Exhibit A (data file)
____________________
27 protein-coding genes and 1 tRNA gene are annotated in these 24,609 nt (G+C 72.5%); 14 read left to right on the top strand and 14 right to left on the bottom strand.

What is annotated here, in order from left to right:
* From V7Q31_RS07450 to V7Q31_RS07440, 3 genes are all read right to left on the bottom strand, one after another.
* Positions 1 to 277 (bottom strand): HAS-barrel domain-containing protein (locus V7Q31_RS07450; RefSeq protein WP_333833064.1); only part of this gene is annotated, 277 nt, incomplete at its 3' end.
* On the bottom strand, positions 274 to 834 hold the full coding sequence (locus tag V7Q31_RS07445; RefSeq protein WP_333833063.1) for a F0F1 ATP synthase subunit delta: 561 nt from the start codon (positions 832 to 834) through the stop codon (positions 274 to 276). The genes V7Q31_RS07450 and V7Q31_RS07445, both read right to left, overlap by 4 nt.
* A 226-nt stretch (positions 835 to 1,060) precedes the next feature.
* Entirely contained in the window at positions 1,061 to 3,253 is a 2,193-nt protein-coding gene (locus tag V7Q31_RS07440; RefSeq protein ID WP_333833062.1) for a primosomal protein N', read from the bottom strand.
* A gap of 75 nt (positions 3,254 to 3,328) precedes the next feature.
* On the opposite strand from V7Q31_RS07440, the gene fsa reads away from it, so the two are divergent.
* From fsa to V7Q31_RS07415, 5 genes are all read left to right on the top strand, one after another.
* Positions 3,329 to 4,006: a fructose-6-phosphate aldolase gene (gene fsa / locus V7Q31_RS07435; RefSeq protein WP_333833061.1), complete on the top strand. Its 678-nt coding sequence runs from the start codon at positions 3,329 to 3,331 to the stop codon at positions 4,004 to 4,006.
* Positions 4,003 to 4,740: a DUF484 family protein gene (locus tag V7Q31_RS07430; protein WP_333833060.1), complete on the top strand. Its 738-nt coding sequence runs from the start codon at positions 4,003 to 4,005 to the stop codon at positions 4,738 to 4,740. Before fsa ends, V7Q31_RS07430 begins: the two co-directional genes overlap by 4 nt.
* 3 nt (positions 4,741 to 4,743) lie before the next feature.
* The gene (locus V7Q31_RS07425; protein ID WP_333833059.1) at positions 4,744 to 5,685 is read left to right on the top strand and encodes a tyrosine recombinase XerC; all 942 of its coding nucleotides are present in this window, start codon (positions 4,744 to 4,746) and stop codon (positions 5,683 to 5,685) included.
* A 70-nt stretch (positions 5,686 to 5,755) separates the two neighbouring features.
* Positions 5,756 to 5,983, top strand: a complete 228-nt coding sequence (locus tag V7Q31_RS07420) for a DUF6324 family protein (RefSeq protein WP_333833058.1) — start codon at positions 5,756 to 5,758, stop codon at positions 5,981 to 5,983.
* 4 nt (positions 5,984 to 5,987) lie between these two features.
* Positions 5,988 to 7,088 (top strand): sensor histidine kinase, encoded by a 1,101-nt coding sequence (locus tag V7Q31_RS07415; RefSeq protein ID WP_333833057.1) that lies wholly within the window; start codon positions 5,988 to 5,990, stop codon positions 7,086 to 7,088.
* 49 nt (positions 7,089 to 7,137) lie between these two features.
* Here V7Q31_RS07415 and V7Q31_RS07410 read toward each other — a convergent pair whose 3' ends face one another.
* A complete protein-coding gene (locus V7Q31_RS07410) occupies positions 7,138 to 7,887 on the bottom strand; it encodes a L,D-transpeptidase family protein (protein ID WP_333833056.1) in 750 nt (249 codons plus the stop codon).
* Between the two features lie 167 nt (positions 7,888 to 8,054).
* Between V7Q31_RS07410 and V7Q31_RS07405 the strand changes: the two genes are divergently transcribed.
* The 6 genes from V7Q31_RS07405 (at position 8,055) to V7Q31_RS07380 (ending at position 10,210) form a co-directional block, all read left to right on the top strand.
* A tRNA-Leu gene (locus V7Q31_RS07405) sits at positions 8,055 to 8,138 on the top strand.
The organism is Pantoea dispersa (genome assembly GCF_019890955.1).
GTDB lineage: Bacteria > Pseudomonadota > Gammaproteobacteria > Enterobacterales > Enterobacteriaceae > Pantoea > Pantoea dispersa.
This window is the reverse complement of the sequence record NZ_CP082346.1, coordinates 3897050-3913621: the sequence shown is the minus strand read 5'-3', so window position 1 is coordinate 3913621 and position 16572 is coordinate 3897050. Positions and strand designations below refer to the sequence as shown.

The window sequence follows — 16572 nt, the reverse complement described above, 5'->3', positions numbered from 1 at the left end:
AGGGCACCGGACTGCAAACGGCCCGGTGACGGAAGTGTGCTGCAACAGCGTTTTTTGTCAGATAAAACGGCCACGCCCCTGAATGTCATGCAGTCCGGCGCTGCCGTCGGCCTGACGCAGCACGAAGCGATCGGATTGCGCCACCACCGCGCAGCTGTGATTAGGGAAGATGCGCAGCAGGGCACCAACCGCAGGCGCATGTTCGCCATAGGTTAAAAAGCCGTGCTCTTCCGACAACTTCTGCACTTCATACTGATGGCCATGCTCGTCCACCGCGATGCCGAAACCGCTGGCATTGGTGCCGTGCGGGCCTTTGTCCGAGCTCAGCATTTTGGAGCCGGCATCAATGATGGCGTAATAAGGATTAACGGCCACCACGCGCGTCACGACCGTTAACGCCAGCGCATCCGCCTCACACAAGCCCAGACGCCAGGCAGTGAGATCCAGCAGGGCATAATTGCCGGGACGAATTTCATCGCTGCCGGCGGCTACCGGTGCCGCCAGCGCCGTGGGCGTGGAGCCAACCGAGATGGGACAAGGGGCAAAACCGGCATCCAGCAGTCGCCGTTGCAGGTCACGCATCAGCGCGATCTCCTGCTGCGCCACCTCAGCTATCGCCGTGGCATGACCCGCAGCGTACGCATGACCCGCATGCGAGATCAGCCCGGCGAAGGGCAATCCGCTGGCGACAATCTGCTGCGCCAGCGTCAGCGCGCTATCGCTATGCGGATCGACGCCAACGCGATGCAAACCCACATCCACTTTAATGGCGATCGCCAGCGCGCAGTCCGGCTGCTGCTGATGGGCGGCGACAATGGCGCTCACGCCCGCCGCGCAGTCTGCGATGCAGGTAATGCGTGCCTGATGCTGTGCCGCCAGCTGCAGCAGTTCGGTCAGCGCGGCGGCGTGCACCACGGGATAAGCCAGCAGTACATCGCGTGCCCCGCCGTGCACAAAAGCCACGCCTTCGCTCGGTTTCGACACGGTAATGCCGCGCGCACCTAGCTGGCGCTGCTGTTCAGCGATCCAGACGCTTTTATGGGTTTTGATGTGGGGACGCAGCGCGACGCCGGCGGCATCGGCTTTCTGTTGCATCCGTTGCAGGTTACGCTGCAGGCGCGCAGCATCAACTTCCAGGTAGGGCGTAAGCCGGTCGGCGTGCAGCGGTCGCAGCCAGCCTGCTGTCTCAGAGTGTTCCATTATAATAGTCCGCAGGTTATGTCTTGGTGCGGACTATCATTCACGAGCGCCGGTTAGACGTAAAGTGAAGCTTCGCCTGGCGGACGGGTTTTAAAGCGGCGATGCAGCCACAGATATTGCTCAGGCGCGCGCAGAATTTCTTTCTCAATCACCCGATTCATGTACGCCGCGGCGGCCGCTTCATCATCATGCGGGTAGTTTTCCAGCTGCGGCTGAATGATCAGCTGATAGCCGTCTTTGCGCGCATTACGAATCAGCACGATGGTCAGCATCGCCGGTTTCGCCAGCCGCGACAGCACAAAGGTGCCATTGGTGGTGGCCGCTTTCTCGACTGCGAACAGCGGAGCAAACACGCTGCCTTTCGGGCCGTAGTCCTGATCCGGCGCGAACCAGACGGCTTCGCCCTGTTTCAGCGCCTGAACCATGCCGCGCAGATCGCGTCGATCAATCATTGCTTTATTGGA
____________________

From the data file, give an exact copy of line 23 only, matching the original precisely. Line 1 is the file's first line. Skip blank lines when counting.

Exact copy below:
* Between V7Q31_RS07410 and V7Q31_RS07405 the strand changes: the two genes are divergently transcribed.